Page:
3. Martell’s Tiki Bar. This place is super fun during the summer months. On the weekends they usually have live bands. There is a bar conveniently located at the end of the pier, so you can enjoy a drink and watch the waves crash against the shore.
4. Jenkinson’s Sweet Shop. This sweet shop is open year round, and is a great place to get homemade fudge and New Jersey saltwater taffy.
Ask for a taste test of the homemade fudge. My favorite is the peanut butter chocolate.
Taffy comes in all sorts of flavors and makes a great gift!
Salt water taffy
5. Jenkinson’s Aquarium. Located at the end of the commercial portion of the boardwalk, this place is really fun for kids (and even if you are an adult). The animals are really nice to see, and there are shows (like feeding the Penguins) that you can watch. We would always take my niece and nephew here on the weekends–especially if it was a rainy day.
6. Running on the Boardwalk. The boardwalk is about 1 mile long, and is a great place to run (in the off season). Since it is super croweded during the on-season, I cannot recommend this as a good place to run, unless you come either really early in the morning or really late.
7. Bayhead. Bayhead is a cute little town near to Pt. Pleasant Beach. It has quaint little shops (e.g. Coffee at Noon) and is an overall good place just to walk around and see the sights.
8. Sushi. Living in Austria, American style sushi is hard to come by, so whenever I am in town I love to go out for sushi. My favorite place is a small restaurant in Normandy Beach called Blue Sushi. The food is fresh and tasty. The restaurant is BYOB. Price for Amazing Roll was $17, and 3 pieces of sashimi was $6. A normal roll like Spicy Tuna was about $7. If sushi is not your thing, they also had typical Japanese restaurant food, like Udon noodle soup and teryaki.
9. Spikes: My family and I have been going to spikes for decades. It is a small fish market and restaurant with wooden tables and benches. The food is always fresh and consistently good. If you go in the summer time, expect to wait up to an hour for an available table as they do not take reservations.
10. Local Urban Kitchen. This little restaurant has great food (vegan and gluten free options available), great coffee, and homebrewed teas. I meant to take a picture of the blackbean burger on gluten free bread, with raw kale chips, but I was so hungry and it looked so good that I totally forgot. After lunch, I had a non-fat latte. My tastebuds thanked me. Being a kombucha homebrewer and general kombucha enthusiast, I had to try the kombucha on tap. It was lavender-mint flavored, and was very crisp and refreshing. Kulture Kombucha is a local NJ brewery.
My mom and I had just finished our 5k run / walk at the boardwalk, and we decided to go for lunch. Local Urban Kitchen opened at the Pt. Pleasant location in 2014. In the last four years, I think that I have only been here a couple of times — this was definetely my huge loss!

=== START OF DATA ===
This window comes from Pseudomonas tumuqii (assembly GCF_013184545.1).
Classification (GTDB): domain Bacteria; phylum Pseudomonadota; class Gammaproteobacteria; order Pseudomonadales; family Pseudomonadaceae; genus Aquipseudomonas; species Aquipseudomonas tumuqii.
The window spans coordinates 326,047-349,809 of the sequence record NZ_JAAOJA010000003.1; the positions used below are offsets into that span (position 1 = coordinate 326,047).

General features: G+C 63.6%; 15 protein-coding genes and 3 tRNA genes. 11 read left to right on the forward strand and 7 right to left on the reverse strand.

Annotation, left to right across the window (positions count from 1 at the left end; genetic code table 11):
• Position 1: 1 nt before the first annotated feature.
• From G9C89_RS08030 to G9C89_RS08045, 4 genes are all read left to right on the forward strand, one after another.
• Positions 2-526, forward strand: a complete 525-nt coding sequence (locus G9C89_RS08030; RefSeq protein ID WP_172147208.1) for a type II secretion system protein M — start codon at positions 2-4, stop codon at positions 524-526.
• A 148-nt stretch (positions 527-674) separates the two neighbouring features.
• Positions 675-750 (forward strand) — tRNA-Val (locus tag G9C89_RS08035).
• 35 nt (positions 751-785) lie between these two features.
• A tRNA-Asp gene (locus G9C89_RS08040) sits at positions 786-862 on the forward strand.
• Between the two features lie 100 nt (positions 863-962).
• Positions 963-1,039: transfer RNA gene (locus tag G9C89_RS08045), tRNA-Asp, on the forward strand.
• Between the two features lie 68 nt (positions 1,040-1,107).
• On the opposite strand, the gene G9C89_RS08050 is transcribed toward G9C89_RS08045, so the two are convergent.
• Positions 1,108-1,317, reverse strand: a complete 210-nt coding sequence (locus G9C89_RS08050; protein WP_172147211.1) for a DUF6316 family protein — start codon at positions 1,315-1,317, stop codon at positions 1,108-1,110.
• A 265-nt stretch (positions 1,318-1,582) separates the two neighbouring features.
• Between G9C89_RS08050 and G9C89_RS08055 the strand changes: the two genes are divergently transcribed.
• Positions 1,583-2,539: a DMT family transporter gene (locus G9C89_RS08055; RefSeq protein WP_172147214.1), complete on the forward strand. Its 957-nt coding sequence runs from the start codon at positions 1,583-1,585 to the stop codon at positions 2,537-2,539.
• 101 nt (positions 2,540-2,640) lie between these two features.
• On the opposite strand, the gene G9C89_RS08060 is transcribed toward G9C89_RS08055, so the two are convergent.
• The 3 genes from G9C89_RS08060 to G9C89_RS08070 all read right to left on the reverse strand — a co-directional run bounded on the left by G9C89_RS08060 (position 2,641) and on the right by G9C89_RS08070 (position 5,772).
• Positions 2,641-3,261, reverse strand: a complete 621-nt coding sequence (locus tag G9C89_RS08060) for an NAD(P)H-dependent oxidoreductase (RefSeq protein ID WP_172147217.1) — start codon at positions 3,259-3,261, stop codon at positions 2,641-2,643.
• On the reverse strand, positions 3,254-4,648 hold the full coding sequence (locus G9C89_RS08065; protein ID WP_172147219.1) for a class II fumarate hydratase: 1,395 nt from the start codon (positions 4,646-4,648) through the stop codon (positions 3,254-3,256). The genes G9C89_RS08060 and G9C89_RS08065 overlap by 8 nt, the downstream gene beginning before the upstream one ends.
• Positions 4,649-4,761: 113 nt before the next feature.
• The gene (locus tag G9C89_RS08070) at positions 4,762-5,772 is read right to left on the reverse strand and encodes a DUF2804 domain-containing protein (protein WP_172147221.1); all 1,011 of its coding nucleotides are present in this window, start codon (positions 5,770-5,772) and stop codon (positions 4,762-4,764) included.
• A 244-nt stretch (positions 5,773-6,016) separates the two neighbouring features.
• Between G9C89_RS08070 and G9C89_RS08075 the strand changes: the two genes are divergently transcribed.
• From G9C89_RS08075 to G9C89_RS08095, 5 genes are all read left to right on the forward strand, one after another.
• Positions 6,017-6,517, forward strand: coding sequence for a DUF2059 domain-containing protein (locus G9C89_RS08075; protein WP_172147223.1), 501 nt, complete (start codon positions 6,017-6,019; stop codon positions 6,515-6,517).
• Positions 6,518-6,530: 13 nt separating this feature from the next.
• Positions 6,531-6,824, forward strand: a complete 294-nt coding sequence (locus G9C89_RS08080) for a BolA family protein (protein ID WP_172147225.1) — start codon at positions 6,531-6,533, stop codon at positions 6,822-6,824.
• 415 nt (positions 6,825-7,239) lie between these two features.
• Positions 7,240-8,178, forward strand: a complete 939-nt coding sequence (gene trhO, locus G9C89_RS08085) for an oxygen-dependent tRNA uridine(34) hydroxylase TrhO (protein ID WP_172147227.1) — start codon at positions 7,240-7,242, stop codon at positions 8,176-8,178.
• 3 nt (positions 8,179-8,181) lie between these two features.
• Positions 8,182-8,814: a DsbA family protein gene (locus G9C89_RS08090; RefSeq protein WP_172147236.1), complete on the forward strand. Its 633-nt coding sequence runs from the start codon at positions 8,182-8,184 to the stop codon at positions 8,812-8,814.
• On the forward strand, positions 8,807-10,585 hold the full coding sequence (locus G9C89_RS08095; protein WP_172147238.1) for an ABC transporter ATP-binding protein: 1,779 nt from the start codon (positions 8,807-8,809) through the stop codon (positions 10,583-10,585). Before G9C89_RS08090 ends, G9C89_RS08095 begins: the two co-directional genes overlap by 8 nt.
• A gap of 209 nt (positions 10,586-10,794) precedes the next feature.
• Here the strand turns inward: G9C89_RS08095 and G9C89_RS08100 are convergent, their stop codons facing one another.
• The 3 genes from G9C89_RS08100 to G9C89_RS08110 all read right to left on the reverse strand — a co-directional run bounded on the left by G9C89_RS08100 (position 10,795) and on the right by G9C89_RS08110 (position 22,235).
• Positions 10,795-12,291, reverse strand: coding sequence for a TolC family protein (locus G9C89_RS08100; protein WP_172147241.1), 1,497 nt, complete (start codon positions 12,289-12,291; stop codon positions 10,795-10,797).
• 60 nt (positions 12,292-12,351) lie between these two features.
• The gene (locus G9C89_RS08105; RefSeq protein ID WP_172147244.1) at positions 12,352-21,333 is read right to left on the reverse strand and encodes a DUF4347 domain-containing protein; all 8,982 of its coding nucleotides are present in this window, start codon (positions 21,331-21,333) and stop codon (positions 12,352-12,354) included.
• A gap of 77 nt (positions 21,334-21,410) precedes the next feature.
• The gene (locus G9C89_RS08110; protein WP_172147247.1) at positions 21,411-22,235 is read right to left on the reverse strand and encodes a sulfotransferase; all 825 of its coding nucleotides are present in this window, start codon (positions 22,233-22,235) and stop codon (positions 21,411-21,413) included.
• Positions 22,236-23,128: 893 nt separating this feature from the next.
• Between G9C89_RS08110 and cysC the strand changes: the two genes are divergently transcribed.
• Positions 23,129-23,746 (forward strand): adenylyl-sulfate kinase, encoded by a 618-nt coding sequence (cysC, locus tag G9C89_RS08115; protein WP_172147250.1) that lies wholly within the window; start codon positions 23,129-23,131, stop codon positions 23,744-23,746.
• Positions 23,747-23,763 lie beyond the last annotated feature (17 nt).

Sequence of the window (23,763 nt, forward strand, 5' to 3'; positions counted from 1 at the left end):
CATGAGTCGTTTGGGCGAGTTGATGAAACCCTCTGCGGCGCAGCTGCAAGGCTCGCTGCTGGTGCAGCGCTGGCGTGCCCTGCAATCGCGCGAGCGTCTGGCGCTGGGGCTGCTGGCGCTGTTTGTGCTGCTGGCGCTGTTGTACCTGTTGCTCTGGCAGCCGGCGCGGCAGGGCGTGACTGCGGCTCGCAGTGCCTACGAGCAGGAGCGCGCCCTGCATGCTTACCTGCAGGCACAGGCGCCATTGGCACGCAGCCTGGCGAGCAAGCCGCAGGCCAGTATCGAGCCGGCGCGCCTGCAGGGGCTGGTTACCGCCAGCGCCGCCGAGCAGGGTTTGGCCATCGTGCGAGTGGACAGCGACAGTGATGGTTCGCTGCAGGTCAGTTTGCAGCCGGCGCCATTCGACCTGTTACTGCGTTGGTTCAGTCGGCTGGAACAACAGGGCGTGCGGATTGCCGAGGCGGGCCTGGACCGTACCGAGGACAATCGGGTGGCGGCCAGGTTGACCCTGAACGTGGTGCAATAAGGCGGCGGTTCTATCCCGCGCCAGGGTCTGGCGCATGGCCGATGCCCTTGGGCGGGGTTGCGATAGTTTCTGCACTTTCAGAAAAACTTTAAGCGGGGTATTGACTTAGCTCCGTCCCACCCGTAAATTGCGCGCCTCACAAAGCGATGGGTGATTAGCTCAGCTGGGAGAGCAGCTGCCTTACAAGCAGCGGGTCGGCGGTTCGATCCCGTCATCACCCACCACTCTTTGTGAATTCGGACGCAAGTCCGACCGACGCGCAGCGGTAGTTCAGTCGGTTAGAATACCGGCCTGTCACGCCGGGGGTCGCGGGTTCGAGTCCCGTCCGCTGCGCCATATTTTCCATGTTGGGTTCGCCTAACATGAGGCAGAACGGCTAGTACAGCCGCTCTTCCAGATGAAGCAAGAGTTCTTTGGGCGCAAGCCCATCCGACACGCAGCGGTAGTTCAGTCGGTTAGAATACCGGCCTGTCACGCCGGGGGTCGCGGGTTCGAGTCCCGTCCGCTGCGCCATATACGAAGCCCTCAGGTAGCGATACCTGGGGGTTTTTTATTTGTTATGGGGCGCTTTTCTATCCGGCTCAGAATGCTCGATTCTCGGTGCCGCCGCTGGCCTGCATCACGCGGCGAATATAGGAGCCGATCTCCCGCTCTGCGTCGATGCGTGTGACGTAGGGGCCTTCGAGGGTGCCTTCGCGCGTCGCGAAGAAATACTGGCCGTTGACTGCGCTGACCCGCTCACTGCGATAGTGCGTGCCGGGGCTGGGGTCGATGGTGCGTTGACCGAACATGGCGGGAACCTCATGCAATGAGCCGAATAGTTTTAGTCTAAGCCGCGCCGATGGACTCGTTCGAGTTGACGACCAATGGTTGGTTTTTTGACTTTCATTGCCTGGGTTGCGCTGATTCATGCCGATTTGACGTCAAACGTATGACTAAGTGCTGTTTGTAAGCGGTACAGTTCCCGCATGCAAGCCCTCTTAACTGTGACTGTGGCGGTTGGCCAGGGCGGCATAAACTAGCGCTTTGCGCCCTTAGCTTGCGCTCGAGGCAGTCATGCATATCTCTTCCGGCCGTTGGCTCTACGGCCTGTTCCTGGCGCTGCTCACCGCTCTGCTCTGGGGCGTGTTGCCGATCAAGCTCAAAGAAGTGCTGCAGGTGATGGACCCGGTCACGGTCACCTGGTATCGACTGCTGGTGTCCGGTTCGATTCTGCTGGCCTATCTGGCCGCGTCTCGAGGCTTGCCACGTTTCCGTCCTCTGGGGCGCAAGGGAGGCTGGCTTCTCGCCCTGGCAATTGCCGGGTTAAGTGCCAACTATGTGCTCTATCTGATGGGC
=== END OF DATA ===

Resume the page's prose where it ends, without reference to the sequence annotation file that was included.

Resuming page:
Everything in the restaurant is locally sourced and is just absolutely fresh and delicious. There are tons of vegetarian, vegan, and gluten free options, which for me is a huge PLUS! Their website also mentions that the tables and benches are handbuilt and “upcycled” by a local contractor, and the plates are made by a local potter.
Craving good coffee? This place hits the spot. If you are feeling adventurous, you could even try fall inspired flavors like vanilla maple or pumpkin.
What can I say about kombucha that isn’t positive? As a homebrewer and general kombucha lover, I have tried many different flavors and breweries. On tap at the Local Urban Kitchen is Kulture Kombucha‘s lavender mint. They also sell a variety of flavors in bottles. Definetely worth a try!
I have been coming to Pt. Pleasant Beach for the past 20+ years. Kohr’s frozen custard shop on the boardwalk is a staple of the Jersey Shore experience. It is the best icecream I have ever had (it is so thick and creamy). Whenever I take a lick, I am transported back to the summer of my childhood, spent playing in the waves and building castles in the sand.
Coffee at Noon is a cute little shop in Bayhead that not only has a coffee bar, but also sells American handmade jewelry, soap, and other home goods. The cold brew coffee was really good (and something I needed after drinking nothing but Keurig coffee since coming back to the US). It was a little pricey however, at a 2-for-1 price of $2.50 each cold brew. If you are in Bayhead, this would be a nice little shop to visit, even just to browse the unique handcrafted goods.
A little more than an hour from Linz is a small village in Styria (Steirmark). During the winter time it is a great place for skiing, but during the rest of the year it is possible to hike up the skiing trails.
It is a wonderful little place for a day hiking trip. There are many trails to chose from for all levels of fitness.
It is also possible to stay for the weekend and there are several hotels in the area. I have personally not stayed in any of these hotels so I cannot make any recommendations.
If you are in the mood for a bite to eat at a cute Austrian restaurant, I would recommend the Passhöhe. Family owned and operated for more than 100 years, this place will not disappoint. However, there are not so many vegetarian or gluten free options as it is very traditional Austrian food.